• appoint corporate finance advisers experienced in running AMA processes – given that many AMA processes end in an insolvency, a firm with restructuring expertise would be recommended

• the same applies to lawyers - it is uneconomic in time and cost to instruct corporate finance lawyers if you then need to switch firms to find a restructuring team

• start building the virtual data room early – full and easily accessible information for potential buyers will be key to maximising value

• be available to supplement information and answer questions from potential buyers

• keep key stakeholders (particularly financial creditors) informed of progress – their buy in to any sale (if it doesn’t represent full repayment) will be needed

• keep deadlines short and stick to them (and make sure potential buyers do too) – time to complete a transaction will be short (possibly very short) and delay will make management of the business difficult

• don’t lose sight of your duties as directors – if there is potentially an insolvency at the end of the process, directors conduct will be examined. Take advice on duties regularly and keep a record

• be flexible – the outcome of the AMA process is uncertain and may not be known until the very end

AMA considerations for buyers

• preparation is key

• appoint advisers (financial and legal) who understand how an AMA process will be run and the expectations of potential buyers – you might not have been involved in an AMA process before but your advisers should have been

• due diligence is the most important part of the process for the buyer. If there is a sale through an administration process, the buyer will receive no warranties and indemnities from the seller. Even with a solvent sale, warranties and indemnities may be of limited value in the longer term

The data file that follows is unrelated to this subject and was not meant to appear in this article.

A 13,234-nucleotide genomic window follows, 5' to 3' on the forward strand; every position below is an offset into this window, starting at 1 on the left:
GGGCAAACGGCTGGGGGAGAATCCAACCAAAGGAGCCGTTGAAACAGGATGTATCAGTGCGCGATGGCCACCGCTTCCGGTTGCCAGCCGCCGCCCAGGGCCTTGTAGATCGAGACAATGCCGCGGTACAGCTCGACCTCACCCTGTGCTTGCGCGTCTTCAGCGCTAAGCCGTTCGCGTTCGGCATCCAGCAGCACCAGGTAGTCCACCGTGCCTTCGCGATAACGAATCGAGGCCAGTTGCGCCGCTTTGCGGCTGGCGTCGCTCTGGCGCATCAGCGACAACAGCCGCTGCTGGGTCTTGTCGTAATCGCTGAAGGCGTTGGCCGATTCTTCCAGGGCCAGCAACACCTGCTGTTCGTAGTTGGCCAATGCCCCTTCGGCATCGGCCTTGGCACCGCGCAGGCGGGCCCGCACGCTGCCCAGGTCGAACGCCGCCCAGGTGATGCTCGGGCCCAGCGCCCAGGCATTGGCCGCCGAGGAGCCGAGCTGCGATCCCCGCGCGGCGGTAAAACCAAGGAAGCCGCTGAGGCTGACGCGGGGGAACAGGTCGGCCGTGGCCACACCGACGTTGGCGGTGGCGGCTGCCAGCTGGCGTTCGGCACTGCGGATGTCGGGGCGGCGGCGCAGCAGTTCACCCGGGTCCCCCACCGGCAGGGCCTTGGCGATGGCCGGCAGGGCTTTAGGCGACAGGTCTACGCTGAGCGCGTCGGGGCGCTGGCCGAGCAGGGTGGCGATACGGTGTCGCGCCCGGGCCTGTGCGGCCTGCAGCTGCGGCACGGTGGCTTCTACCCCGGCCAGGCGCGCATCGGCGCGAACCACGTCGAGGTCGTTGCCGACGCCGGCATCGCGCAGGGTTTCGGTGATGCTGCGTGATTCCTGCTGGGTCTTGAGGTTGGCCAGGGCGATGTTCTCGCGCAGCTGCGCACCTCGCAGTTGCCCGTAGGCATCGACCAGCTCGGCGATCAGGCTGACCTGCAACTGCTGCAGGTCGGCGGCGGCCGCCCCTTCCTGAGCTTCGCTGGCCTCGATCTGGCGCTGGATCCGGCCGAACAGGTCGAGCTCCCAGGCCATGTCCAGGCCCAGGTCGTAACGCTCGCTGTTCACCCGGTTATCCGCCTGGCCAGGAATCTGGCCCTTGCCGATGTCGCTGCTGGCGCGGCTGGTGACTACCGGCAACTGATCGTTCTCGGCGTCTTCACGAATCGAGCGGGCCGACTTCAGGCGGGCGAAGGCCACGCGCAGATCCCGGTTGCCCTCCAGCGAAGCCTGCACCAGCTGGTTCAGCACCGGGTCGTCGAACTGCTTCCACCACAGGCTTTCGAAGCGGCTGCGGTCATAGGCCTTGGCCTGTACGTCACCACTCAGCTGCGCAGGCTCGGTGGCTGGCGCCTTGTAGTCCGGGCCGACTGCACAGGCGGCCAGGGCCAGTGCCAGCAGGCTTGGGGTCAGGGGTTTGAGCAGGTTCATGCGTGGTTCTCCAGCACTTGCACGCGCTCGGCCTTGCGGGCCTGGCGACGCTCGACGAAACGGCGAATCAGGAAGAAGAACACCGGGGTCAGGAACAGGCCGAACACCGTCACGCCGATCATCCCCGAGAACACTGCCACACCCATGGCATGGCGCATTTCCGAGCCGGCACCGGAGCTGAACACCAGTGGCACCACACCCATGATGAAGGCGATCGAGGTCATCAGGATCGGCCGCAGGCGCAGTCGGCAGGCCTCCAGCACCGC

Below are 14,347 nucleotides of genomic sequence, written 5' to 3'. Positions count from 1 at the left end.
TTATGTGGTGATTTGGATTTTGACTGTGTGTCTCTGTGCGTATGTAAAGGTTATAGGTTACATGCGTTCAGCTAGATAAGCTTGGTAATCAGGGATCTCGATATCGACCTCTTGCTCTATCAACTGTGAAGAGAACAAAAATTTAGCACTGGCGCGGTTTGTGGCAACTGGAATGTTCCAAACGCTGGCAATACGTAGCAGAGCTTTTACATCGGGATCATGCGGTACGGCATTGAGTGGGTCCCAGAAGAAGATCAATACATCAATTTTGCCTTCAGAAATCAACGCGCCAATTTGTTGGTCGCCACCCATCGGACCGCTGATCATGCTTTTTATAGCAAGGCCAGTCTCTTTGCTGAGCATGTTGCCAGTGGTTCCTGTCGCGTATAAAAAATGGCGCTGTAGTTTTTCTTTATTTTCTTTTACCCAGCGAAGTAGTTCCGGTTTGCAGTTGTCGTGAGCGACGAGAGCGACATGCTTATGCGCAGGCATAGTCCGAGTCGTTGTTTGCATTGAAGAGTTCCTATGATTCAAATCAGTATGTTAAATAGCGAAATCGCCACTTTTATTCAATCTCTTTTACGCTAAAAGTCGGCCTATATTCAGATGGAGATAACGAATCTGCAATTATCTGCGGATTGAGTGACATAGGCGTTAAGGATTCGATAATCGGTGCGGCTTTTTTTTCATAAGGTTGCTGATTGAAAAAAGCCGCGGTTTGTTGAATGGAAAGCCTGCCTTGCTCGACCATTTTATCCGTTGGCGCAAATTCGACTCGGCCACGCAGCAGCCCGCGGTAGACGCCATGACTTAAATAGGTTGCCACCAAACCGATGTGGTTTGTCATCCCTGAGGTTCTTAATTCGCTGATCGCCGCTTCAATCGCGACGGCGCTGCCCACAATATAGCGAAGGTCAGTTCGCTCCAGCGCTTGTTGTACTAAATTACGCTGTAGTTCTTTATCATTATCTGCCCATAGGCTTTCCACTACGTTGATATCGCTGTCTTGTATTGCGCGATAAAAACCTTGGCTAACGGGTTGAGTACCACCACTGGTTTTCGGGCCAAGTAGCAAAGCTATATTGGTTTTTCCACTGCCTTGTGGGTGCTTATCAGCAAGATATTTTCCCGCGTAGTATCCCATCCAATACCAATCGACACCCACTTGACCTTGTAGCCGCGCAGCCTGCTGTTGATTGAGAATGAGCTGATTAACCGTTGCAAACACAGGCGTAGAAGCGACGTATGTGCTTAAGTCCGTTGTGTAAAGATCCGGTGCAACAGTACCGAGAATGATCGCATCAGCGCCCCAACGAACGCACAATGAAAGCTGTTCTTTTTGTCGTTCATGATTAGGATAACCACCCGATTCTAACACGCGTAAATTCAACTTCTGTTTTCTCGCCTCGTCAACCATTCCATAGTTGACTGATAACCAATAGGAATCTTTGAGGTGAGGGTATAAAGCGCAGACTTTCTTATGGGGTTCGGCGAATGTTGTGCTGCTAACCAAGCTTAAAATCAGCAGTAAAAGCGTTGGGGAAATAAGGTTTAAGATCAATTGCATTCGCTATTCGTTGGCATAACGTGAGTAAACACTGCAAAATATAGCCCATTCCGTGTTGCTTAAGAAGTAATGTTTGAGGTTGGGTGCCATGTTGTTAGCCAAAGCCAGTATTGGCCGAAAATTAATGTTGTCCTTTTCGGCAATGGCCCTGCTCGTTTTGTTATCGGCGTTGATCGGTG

• any issues regarding the business and assets need to be identified early. Without warranty cover these issues become price considerations – if there is an impact on value this must be reflected in the price as no refunds will be offered

• however we are starting to see an emerging market for warranty & indemnity insurance on purchases from administrators, where non-recourse warranties are given by administrators or former management, which might be helpful

• employee costs and TUPE liabilities are unavoidable – once you are into negotiations the seller cannot reduce its workforce at the buyers instigation (without the dismissals being automatically unfair) so factor into the price any future redundancy costs

• be careful of group situations and ensure all asset owning companies are party to the sale agreement (pay close attention to Intellectual Property)

• have the resources to move quickly – time will be of the essence in negotiating and executing any transaction

• be flexible on outcome – a solvent sale might appear preferable, but an insolvent sale might get you a bargain with little additional risk (if you do your due diligence right)

Whilst the general concepts in an AMA process will be familiar to both sellers and buyers, the compressed timescales and the urgency to find a solution for the buyer and its stakeholders will bring new pressures in to play. Our team of Restructuring experts can work with your teams to deliver a smooth transaction and to help you navigate the unfamiliar terrain of an accelerated sale process.